AI search is a doomsday cult

Read to the end for a black cat eating a whole rotisserie chicken while Mamma Mia by ABBA plays in the background

Does anyone even want an AI search engine?

You’ve probably already noticed your search engines are starting to “evolve”. Google and Bing have already added both AI-generated results and conversational chatbots to their respective search engines. The Browser Company, a startup that made a big early splash thanks to its mission statement of building a better internet browser, has launched an AI summary search. And OpenAI is reportedly building its own search engine to compete directly with Google. Even Reddit, one of the last oases of human-generated advice on the web, will soon start selling its user data to an AI company.

Curiously, though, at no point amid our current AI arms race have the companies stuffing AI into our search engines and browsers offered any guidance as to what happens to the web if this truly is the future of the way we find things online. And it may be the best evidence yet that the AI industry is still completely engulfed in hype. 

The first shot fired in the war to build an AI portal to the web was from Microsoft. The company invested a billion dollars in OpenAI in 2019 and after the company’s buzzy generative-AI tools, DALL-E 2 and ChatGPT, were released to the public, Microsoft began trying to cram them into their respective suite of software.

In May of 2023, I was invited to the unveiling of Bing’s new AI search, powered by OpenAI’s GPT-4. I stood among a row of tablets in a Manhattan loft and asked the search engine basic questions, which didn’t get me very far. Eventually an employee working the event came over and showed me how to ask it in specific ways that could generate huge summaries of existing web content. This sort of defeated the point of talking to a chatbot like it’s a person, if you ask me.

Though, I did come away from the event with a cool framed image of an AI-generated Minion, which I now hang on my wall in my apartment. My girlfriend hates it.

I love him.

A few months later, in July, Google began rolling out its own AI-powered search, Bard, worldwide and the race was on.

These AI-hybrid browsers and search engines have progressed considerably in the past year. Google’s Bard has since been renamed Gemini, and continues adding more features. A recent, extremely impressive demo of Gemini 1.5 Pro revealed that it’s now capable of using image recognition to search for specific scenes and movements in videos. Still, the summaries they generate aren’t necessarily better written than the blogs and websites they pull their information from. Nor do they even populate the chat window faster than a normal search would. But when they aren’t hallucinating, what they’re capable of is still impressive, though it’s a bit like watching a dog walk around on two legs — fun, but not exactly an efficient way to get around.

Generative AI, where it is right now, is not totally dissimilar from what happened during the cryptocurrency bubble during the height of the pandemic: Hundreds of startups, flush with cash from a bull market, started trying to build crypto-backed consumer products after they had already decided the technology was the future — not the other way around. 

Case in point: the Arc Browser.

For years, The Browser Company has been promising to save the internet. Its Arc Browser is a smart refresh of what a modern gateway to the web should look and feel like and it generated a lot of goodwill with early users. And then, earlier this month, they released their AI-powered search app, which “browses the internet for you.”

The Browser Company’s new app lets you ask semantic questions to a chatbot, which then summarizes live internet results in a simulation of a conversation. Which is great, in theory, as long as you don’t have any concerns about whether what it’s saying is accurate, don’t care where that information is coming from or who wrote it, and don’t think through the long-term feasibility of a product like this even a little bit.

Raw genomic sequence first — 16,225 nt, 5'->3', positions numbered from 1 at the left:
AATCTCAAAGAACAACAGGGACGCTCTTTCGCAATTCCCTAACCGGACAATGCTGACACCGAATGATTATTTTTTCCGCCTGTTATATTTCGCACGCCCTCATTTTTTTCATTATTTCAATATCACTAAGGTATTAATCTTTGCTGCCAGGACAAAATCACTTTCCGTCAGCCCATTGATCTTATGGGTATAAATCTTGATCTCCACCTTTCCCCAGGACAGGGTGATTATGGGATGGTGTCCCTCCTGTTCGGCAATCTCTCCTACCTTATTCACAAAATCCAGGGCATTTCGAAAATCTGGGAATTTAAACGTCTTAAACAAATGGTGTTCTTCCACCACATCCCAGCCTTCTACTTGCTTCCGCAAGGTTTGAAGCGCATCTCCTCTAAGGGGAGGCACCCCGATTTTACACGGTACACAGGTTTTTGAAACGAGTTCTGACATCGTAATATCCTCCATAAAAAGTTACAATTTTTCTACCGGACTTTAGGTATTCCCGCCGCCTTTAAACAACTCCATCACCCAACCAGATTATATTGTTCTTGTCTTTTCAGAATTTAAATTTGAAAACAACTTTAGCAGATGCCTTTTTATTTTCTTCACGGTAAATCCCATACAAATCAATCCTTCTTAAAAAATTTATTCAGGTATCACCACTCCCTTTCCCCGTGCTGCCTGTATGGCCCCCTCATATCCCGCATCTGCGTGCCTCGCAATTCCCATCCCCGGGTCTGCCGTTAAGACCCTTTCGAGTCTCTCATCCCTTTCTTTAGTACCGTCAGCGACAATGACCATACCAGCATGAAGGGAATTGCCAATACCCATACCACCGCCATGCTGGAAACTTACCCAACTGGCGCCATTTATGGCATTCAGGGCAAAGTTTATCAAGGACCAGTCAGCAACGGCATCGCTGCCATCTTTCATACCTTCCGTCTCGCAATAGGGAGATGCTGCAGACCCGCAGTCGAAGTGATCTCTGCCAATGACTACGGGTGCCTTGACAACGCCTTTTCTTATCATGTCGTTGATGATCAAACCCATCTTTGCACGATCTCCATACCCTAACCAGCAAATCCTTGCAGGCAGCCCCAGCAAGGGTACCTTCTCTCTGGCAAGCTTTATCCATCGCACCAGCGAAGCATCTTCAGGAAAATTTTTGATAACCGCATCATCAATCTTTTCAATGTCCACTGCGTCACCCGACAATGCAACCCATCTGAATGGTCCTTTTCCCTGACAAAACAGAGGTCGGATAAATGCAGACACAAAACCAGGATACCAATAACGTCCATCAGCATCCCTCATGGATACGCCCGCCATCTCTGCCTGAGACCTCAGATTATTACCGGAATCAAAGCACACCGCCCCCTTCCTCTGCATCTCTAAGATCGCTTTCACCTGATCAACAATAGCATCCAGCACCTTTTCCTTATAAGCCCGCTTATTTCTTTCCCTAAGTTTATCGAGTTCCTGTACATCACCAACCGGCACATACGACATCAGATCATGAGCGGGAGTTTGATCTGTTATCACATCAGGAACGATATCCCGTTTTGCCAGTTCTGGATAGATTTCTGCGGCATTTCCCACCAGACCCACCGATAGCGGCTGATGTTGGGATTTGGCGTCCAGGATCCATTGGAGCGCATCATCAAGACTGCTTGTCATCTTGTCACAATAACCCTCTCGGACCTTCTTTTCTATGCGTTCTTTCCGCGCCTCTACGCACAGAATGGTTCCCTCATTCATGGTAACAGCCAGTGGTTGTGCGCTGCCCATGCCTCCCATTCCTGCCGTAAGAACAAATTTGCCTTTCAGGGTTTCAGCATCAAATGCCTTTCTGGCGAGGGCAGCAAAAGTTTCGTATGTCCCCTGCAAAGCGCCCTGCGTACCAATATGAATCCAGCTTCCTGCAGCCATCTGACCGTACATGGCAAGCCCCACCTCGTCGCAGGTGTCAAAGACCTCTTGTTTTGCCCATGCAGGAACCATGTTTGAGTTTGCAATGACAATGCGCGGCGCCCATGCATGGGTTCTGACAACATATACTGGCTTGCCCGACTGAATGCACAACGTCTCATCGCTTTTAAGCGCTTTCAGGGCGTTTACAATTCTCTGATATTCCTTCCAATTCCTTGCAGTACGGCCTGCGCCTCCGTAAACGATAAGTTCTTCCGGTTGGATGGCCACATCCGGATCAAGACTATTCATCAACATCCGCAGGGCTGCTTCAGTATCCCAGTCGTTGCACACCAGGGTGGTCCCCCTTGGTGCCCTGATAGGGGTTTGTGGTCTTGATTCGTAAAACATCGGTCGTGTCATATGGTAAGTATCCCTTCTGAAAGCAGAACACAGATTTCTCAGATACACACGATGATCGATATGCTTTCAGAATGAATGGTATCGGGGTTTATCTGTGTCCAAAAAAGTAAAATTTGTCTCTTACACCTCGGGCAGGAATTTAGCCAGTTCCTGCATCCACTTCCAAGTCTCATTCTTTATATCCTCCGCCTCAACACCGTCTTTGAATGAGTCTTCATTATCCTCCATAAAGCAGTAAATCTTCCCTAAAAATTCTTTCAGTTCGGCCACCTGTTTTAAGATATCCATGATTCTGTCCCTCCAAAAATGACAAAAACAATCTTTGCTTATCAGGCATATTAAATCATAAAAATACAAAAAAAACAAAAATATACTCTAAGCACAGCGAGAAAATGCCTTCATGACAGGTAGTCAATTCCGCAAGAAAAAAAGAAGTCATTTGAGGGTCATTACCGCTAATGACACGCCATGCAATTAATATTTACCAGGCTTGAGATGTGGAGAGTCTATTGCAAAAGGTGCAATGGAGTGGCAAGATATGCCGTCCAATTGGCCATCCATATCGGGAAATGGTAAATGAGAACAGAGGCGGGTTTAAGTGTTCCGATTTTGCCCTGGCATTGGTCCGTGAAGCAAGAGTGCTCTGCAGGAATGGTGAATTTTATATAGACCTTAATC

But the base logic of something like Arc’s AI search doesn’t even really make sense. As Engadget recently asked in their excellent teardown of Arc’s AI search pivot, “Who makes money when AI reads the internet for us?” But let’s take a step even further here. Why even bother making new websites if no one’s going to see them? At least with the Web3 hype cycle, there were vague platitudes about ownership and financial freedom for content creators. To even entertain the idea of building AI-powered search engines means, in some sense, that you are comfortable with eventually being the reason those creators no longer exist. It is an undeniably apocalyptic project, but not just for the web as we know it, but also your own product. Unless you plan on subsidizing an entire internet’s worth of constantly new content with the revenue from your AI chatbot, the information it’s spitting out will get worse as people stop contributing to the network.

And making matters worse, if you’re hoping to prevent the eventual death of search, there won’t be a before and after moment where suddenly AI replaces our existing search engines. We’ve already seen how AI development works. It slowly optimizes itself in drips and drops, subtly worming its way into our various widgets and windows. Which means it’s likely we’re already living in the world of AI search and we just don’t fully grasp how pervasive it is yet.

Which means it’s not about saving the web we had, but trying to steer our AI future in the direction we want. Unless, like the Web3 bust, we’re about to watch this entire industry go over a cliff this year. Possible, but unlikely.

The only hope here is that consumers just don’t like these products. And even then, we have to hope that the companies rolling them out even care if we like them or not. Of course, once there’s an inescapable layer of hallucinating AI in between us and everyone else online, you have to wonder if anyone will even notice.

This essay was co-published with the fine folks at Fast Company. You can read a longer version of it over on their site by clicking here.

The following is a paid ad. If you’re interested in advertising, email me at [email protected] and let’s talk. Thanks!

Ok, what even is this thing on

Normally it’s straightforward - puts something up, cheap. If that’s something you want, you get it. But sometimes…it can be tricky to even figure out what it is. That’s today. No tricks, that up there is just a photo of the product. Maybe you already know what it is and you want it. Nice - just head over to